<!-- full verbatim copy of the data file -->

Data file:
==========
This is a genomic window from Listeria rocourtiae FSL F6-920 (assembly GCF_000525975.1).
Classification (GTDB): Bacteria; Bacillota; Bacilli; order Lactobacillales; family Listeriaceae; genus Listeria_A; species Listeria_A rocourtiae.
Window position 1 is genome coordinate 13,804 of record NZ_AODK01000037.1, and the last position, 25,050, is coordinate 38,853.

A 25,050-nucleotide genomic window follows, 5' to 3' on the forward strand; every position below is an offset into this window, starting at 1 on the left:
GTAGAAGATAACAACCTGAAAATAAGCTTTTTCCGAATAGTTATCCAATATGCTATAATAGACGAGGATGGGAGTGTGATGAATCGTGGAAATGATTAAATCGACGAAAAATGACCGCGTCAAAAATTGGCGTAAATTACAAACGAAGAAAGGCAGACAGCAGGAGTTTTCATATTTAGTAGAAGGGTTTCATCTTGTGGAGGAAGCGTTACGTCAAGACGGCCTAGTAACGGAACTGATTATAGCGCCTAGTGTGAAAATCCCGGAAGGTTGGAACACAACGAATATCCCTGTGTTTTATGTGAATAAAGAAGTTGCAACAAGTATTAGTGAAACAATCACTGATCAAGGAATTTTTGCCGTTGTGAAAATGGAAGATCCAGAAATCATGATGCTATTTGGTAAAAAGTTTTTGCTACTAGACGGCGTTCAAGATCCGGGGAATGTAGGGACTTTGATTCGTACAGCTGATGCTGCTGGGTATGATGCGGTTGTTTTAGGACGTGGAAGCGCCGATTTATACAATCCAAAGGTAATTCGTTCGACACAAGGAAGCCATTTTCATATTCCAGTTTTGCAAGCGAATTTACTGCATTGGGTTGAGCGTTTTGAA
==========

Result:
This is a genomic window from Listeria rocourtiae FSL F6-920 (assembly GCF_000525975.1).
Classification (GTDB): Bacteria; Bacillota; Bacilli; order Lactobacillales; family Listeriaceae; genus Listeria_A; species Listeria_A rocourtiae.
Window position 1 is genome coordinate 13,804 of record NZ_AODK01000037.1, and the last position, 25,050, is coordinate 38,853.

A 25,050-nucleotide genomic window follows, 5' to 3' on the forward strand; every position below is an offset into this window, starting at 1 on the left:
GTAGAAGATAACAACCTGAAAATAAGCTTTTTCCGAATAGTTATCCAATATGCTATAATAGACGAGGATGGGAGTGTGATGAATCGTGGAAATGATTAAATCGACGAAAAATGACCGCGTCAAAAATTGGCGTAAATTACAAACGAAGAAAGGCAGACAGCAGGAGTTTTCATATTTAGTAGAAGGGTTTCATCTTGTGGAGGAAGCGTTACGTCAAGACGGCCTAGTAACGGAACTGATTATAGCGCCTAGTGTGAAAATCCCGGAAGGTTGGAACACAACGAATATCCCTGTGTTTTATGTGAATAAAGAAGTTGCAACAAGTATTAGTGAAACAATCACTGATCAAGGAATTTTTGCCGTTGTGAAAATGGAAGATCCAGAAATCATGATGCTATTTGGTAAAAAGTTTTTGCTACTAGACGGCGTTCAAGATCCGGGGAATGTAGGGACTTTGATTCGTACAGCTGATGCTGCTGGGTATGATGCGGTTGTTTTAGGACGTGGAAGCGCCGATTTATACAATCCAAAGGTAATTCGTTCGACACAAGGAAGCCATTTTCATATTCCAGTTTTGCAAGCGAATTTACTGCATTGGGTTGAGCGTTTTGAA